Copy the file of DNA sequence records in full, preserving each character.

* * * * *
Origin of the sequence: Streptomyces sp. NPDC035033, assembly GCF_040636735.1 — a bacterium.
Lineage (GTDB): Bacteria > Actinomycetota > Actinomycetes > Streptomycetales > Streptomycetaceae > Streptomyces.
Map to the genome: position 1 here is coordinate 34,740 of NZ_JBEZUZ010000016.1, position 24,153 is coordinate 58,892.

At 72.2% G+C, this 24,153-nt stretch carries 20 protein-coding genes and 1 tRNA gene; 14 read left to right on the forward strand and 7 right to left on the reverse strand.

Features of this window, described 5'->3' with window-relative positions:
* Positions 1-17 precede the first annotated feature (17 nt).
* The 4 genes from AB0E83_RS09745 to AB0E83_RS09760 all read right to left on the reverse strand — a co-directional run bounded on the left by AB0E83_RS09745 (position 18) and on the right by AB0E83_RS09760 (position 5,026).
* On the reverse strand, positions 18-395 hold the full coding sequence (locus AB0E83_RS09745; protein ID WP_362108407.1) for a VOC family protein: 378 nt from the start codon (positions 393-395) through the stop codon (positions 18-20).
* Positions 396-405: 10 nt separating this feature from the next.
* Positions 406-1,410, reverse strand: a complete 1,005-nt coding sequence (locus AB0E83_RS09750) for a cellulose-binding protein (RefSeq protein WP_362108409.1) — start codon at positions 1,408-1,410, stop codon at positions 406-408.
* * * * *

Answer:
Origin of the sequence: Streptomyces sp. NPDC035033, assembly GCF_040636735.1 — a bacterium.
Lineage (GTDB): Bacteria > Actinomycetota > Actinomycetes > Streptomycetales > Streptomycetaceae > Streptomyces.
Map to the genome: position 1 here is coordinate 34,740 of NZ_JBEZUZ010000016.1, position 24,153 is coordinate 58,892.

At 72.2% G+C, this 24,153-nt stretch carries 20 protein-coding genes and 1 tRNA gene; 14 read left to right on the forward strand and 7 right to left on the reverse strand.

Features of this window, described 5'->3' with window-relative positions:
* Positions 1-17 precede the first annotated feature (17 nt).
* The 4 genes from AB0E83_RS09745 to AB0E83_RS09760 all read right to left on the reverse strand — a co-directional run bounded on the left by AB0E83_RS09745 (position 18) and on the right by AB0E83_RS09760 (position 5,026).
* On the reverse strand, positions 18-395 hold the full coding sequence (locus AB0E83_RS09745; protein ID WP_362108407.1) for a VOC family protein: 378 nt from the start codon (positions 393-395) through the stop codon (positions 18-20).
* Positions 396-405: 10 nt separating this feature from the next.
* Positions 406-1,410, reverse strand: a complete 1,005-nt coding sequence (locus AB0E83_RS09750) for a cellulose-binding protein (RefSeq protein WP_362108409.1) — start codon at positions 1,408-1,410, stop codon at positions 406-408.